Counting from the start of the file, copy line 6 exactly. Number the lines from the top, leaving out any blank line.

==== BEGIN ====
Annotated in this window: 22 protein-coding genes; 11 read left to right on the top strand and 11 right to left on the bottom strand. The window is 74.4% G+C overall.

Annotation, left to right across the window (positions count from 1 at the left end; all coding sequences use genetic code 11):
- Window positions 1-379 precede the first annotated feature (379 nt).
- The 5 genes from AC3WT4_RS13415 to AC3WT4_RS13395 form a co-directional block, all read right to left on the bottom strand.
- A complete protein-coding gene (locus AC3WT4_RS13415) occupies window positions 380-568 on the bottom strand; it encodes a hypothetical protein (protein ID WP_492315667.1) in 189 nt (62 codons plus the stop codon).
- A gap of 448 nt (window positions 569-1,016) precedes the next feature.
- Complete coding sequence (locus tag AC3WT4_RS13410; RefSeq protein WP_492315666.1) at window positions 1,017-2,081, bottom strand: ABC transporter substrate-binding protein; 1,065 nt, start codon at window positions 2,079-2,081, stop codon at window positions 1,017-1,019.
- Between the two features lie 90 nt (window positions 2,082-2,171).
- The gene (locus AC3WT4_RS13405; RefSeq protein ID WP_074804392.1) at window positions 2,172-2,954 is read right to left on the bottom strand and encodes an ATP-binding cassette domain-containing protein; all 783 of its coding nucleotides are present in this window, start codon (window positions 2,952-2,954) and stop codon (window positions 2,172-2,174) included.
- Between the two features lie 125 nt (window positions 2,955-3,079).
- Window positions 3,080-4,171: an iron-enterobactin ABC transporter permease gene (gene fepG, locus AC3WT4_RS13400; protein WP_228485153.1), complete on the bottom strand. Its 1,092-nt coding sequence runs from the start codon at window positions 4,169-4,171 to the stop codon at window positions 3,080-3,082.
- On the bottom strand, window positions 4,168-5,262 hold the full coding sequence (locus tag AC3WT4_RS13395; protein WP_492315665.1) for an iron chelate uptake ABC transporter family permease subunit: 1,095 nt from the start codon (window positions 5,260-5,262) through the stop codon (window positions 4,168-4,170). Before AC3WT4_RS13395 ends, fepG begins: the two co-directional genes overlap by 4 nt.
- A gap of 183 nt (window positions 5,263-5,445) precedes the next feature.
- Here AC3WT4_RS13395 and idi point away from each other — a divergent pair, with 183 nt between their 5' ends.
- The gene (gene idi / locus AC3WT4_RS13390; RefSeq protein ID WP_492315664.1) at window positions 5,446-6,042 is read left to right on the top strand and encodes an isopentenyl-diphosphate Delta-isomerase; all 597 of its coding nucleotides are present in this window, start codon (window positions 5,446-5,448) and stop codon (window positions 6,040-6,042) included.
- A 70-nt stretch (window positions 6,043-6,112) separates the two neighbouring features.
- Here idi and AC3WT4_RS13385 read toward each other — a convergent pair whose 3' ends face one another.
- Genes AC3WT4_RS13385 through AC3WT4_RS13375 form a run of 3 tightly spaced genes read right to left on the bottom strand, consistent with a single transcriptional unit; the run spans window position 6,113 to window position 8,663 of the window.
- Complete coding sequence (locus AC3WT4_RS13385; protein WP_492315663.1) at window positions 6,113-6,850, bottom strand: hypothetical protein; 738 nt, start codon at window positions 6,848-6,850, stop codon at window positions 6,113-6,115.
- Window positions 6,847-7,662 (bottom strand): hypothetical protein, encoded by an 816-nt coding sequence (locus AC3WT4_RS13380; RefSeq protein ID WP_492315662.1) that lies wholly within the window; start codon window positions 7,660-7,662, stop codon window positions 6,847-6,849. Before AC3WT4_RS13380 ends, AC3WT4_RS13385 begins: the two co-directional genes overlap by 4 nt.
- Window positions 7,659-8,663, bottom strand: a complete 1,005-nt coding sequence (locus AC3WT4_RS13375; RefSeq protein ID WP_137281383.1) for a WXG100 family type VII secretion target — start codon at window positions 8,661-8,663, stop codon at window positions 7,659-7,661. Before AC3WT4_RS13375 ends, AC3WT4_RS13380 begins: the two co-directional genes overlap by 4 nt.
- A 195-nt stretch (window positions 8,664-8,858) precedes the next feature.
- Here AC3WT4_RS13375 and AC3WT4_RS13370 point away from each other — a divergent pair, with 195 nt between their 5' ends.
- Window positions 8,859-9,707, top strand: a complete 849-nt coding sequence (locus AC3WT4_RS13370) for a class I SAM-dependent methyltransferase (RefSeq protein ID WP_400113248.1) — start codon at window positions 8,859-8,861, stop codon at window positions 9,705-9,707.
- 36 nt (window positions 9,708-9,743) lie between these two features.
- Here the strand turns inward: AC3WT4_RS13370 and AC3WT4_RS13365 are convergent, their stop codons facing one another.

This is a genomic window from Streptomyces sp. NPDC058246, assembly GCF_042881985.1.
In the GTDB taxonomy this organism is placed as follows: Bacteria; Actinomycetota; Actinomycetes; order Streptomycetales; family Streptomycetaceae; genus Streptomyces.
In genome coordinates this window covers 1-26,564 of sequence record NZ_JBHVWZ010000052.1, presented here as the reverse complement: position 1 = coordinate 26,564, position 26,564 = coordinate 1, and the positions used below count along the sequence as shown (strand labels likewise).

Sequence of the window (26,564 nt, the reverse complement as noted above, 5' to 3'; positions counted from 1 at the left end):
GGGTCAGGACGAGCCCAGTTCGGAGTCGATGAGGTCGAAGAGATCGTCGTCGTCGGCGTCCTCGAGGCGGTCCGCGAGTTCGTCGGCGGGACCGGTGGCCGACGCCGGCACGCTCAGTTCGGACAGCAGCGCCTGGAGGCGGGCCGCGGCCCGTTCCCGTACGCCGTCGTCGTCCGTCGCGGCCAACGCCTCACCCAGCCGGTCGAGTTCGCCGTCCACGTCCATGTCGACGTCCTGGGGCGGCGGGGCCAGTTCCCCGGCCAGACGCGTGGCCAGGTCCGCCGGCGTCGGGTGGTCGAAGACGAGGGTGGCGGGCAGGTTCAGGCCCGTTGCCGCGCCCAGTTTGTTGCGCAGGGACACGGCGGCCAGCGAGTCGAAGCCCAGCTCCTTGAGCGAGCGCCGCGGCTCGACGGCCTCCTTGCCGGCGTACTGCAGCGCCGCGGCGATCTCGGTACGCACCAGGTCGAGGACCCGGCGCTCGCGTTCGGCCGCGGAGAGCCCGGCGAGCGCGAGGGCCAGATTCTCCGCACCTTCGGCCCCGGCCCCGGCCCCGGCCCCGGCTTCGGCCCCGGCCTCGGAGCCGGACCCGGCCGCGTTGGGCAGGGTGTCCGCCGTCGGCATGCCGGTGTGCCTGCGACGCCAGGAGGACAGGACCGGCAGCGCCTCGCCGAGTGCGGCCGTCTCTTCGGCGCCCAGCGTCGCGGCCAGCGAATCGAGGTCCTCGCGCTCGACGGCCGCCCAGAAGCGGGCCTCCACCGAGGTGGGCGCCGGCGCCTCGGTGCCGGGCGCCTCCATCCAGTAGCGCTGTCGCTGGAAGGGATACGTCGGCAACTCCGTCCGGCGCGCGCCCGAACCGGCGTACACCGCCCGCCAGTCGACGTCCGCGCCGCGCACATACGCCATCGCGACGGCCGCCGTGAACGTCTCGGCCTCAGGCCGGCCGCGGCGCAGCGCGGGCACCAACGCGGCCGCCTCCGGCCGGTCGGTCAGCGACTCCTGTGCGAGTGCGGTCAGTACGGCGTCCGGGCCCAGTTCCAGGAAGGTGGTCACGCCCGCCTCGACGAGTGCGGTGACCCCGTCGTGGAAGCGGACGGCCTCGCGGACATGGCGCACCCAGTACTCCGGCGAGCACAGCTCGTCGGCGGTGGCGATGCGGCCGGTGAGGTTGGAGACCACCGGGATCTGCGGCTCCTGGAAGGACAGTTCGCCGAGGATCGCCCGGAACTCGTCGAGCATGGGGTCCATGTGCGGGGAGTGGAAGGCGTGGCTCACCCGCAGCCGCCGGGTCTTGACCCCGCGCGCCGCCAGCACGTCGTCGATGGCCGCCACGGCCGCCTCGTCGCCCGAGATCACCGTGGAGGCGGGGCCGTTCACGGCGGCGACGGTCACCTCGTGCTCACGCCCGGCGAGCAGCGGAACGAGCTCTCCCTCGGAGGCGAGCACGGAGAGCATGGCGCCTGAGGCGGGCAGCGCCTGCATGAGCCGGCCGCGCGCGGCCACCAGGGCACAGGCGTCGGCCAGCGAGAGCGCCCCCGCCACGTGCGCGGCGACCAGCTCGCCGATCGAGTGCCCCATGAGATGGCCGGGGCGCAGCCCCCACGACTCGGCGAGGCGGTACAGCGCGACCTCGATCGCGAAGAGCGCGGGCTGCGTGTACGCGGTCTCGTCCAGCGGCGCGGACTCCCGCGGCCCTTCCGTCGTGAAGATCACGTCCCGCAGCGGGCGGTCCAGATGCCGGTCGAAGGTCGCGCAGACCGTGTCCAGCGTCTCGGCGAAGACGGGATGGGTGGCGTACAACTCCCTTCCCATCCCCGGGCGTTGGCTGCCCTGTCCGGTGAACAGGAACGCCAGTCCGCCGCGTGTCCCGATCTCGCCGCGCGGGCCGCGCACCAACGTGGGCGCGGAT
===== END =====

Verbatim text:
- A gap of 448 nt (window positions 569-1,016) precedes the next feature.